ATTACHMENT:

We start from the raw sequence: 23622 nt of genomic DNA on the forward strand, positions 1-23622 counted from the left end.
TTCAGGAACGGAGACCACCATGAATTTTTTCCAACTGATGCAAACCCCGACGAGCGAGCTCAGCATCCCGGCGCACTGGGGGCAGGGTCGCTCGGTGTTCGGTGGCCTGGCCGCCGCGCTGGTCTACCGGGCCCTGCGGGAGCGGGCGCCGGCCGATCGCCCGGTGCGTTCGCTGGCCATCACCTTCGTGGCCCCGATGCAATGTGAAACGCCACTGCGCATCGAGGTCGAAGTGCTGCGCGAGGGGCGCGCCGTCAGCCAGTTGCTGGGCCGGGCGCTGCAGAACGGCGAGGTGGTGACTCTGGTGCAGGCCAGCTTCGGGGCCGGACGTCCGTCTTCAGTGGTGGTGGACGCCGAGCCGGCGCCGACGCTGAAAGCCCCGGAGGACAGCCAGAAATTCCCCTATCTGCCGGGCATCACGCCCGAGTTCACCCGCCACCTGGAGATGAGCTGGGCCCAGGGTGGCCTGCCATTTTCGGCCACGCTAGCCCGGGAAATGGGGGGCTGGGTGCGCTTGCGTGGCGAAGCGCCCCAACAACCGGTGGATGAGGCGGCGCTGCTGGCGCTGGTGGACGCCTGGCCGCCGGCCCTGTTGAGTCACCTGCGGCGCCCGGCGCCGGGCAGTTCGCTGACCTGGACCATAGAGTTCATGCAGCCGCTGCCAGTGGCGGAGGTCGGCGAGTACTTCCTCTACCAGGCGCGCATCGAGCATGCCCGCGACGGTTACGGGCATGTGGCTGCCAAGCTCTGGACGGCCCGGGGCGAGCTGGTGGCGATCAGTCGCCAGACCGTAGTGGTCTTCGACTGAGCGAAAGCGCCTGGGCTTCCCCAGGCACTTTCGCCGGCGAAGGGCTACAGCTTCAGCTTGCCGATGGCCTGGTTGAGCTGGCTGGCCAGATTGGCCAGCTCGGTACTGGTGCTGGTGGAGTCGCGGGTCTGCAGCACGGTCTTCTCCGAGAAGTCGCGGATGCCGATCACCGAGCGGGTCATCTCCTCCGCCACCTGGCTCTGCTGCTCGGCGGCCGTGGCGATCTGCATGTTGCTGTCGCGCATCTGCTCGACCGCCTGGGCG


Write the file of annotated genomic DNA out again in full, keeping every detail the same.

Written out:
We start from the raw sequence: 23622 nt of genomic DNA on the forward strand, positions 1-23622 counted from the left end.
TTCAGGAACGGAGACCACCATGAATTTTTTCCAACTGATGCAAACCCCGACGAGCGAGCTCAGCATCCCGGCGCACTGGGGGCAGGGTCGCTCGGTGTTCGGTGGCCTGGCCGCCGCGCTGGTCTACCGGGCCCTGCGGGAGCGGGCGCCGGCCGATCGCCCGGTGCGTTCGCTGGCCATCACCTTCGTGGCCCCGATGCAATGTGAAACGCCACTGCGCATCGAGGTCGAAGTGCTGCGCGAGGGGCGCGCCGTCAGCCAGTTGCTGGGCCGGGCGCTGCAGAACGGCGAGGTGGTGACTCTGGTGCAGGCCAGCTTCGGGGCCGGACGTCCGTCTTCAGTGGTGGTGGACGCCGAGCCGGCGCCGACGCTGAAAGCCCCGGAGGACAGCCAGAAATTCCCCTATCTGCCGGGCATCACGCCCGAGTTCACCCGCCACCTGGAGATGAGCTGGGCCCAGGGTGGCCTGCCATTTTCGGCCACGCTAGCCCGGGAAATGGGGGGCTGGGTGCGCTTGCGTGGCGAAGCGCCCCAACAACCGGTGGATGAGGCGGCGCTGCTGGCGCTGGTGGACGCCTGGCCGCCGGCCCTGTTGAGTCACCTGCGGCGCCCGGCGCCGGGCAGTTCGCTGACCTGGACCATAGAGTTCATGCAGCCGCTGCCAGTGGCGGAGGTCGGCGAGTACTTCCTCTACCAGGCGCGCATCGAGCATGCCCGCGACGGTTACGGGCATGTGGCTGCCAAGCTCTGGACGGCCCGGGGCGAGCTGGTGGCGATCAGTCGCCAGACCGTAGTGGTCTTCGACTGAGCGAAAGCGCCTGGGCTTCCCCAGGCACTTTCGCCGGCGAAGGGCTACAGCTTCAGCTTGCCGATGGCCTGGTTGAGCTGGCTGGCCAGATTGGCCAGCTCGGTACTGGTGCTGGTGGAGTCGCGGGTCTGCAGCACGGTCTTCTCCGAGAAGTCGCGGATGCCGATCACCGAGCGGGTCATCTCCTCCGCCACCTGGCTCTGCTGCTCGGCGGCCGTGGCGATCTGCATGTTGCTGTCGCGCATCTGCTCGACCGCCTGGGCG